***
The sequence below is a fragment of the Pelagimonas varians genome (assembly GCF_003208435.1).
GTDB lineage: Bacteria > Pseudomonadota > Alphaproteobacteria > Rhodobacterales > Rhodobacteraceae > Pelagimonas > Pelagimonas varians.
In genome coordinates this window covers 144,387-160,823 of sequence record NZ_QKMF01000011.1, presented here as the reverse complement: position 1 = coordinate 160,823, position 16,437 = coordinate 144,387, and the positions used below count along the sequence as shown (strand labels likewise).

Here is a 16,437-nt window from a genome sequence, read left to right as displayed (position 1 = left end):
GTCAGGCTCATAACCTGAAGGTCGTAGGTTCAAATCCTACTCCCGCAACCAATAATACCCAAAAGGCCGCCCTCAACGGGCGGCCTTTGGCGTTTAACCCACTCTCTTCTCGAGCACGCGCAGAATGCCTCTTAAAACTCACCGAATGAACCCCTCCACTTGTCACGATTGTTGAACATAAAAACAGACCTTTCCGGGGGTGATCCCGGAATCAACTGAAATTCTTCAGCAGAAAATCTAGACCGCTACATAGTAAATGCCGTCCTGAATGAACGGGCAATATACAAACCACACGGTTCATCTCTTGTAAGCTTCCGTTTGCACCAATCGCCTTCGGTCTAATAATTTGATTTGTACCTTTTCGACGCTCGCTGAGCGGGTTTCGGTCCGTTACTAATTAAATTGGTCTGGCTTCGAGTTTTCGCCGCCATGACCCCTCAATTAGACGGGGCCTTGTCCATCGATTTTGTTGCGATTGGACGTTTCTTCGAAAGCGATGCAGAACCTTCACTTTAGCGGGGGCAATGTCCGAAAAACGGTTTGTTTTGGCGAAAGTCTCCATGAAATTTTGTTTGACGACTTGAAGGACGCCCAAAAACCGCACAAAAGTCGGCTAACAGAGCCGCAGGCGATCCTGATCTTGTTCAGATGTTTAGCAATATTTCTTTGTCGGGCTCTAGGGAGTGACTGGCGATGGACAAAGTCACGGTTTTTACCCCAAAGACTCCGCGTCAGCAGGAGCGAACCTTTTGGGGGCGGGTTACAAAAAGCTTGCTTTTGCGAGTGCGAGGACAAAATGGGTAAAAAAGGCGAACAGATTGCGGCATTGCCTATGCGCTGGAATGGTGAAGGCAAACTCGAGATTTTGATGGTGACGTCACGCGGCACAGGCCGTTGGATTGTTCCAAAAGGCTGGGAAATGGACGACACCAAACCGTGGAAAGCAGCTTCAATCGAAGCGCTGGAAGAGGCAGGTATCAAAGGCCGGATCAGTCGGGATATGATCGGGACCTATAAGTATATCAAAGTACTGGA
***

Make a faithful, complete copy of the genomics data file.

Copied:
The sequence below is a fragment of the Pelagimonas varians genome (assembly GCF_003208435.1).
GTDB lineage: Bacteria > Pseudomonadota > Alphaproteobacteria > Rhodobacterales > Rhodobacteraceae > Pelagimonas > Pelagimonas varians.
In genome coordinates this window covers 144,387-160,823 of sequence record NZ_QKMF01000011.1, presented here as the reverse complement: position 1 = coordinate 160,823, position 16,437 = coordinate 144,387, and the positions used below count along the sequence as shown (strand labels likewise).

Here is a 16,437-nt window from a genome sequence, read left to right as displayed (position 1 = left end):
GTCAGGCTCATAACCTGAAGGTCGTAGGTTCAAATCCTACTCCCGCAACCAATAATACCCAAAAGGCCGCCCTCAACGGGCGGCCTTTGGCGTTTAACCCACTCTCTTCTCGAGCACGCGCAGAATGCCTCTTAAAACTCACCGAATGAACCCCTCCACTTGTCACGATTGTTGAACATAAAAACAGACCTTTCCGGGGGTGATCCCGGAATCAACTGAAATTCTTCAGCAGAAAATCTAGACCGCTACATAGTAAATGCCGTCCTGAATGAACGGGCAATATACAAACCACACGGTTCATCTCTTGTAAGCTTCCGTTTGCACCAATCGCCTTCGGTCTAATAATTTGATTTGTACCTTTTCGACGCTCGCTGAGCGGGTTTCGGTCCGTTACTAATTAAATTGGTCTGGCTTCGAGTTTTCGCCGCCATGACCCCTCAATTAGACGGGGCCTTGTCCATCGATTTTGTTGCGATTGGACGTTTCTTCGAAAGCGATGCAGAACCTTCACTTTAGCGGGGGCAATGTCCGAAAAACGGTTTGTTTTGGCGAAAGTCTCCATGAAATTTTGTTTGACGACTTGAAGGACGCCCAAAAACCGCACAAAAGTCGGCTAACAGAGCCGCAGGCGATCCTGATCTTGTTCAGATGTTTAGCAATATTTCTTTGTCGGGCTCTAGGGAGTGACTGGCGATGGACAAAGTCACGGTTTTTACCCCAAAGACTCCGCGTCAGCAGGAGCGAACCTTTTGGGGGCGGGTTACAAAAAGCTTGCTTTTGCGAGTGCGAGGACAAAATGGGTAAAAAAGGCGAACAGATTGCGGCATTGCCTATGCGCTGGAATGGTGAAGGCAAACTCGAGATTTTGATGGTGACGTCACGCGGCACAGGCCGTTGGATTGTTCCAAAAGGCTGGGAAATGGACGACACCAAACCGTGGAAAGCAGCTTCAATCGAAGCGCTGGAAGAGGCAGGTATCAAAGGCCGGATCAGTCGGGATATGATCGGGACCTATAAGTATATCAAAGTACTGGA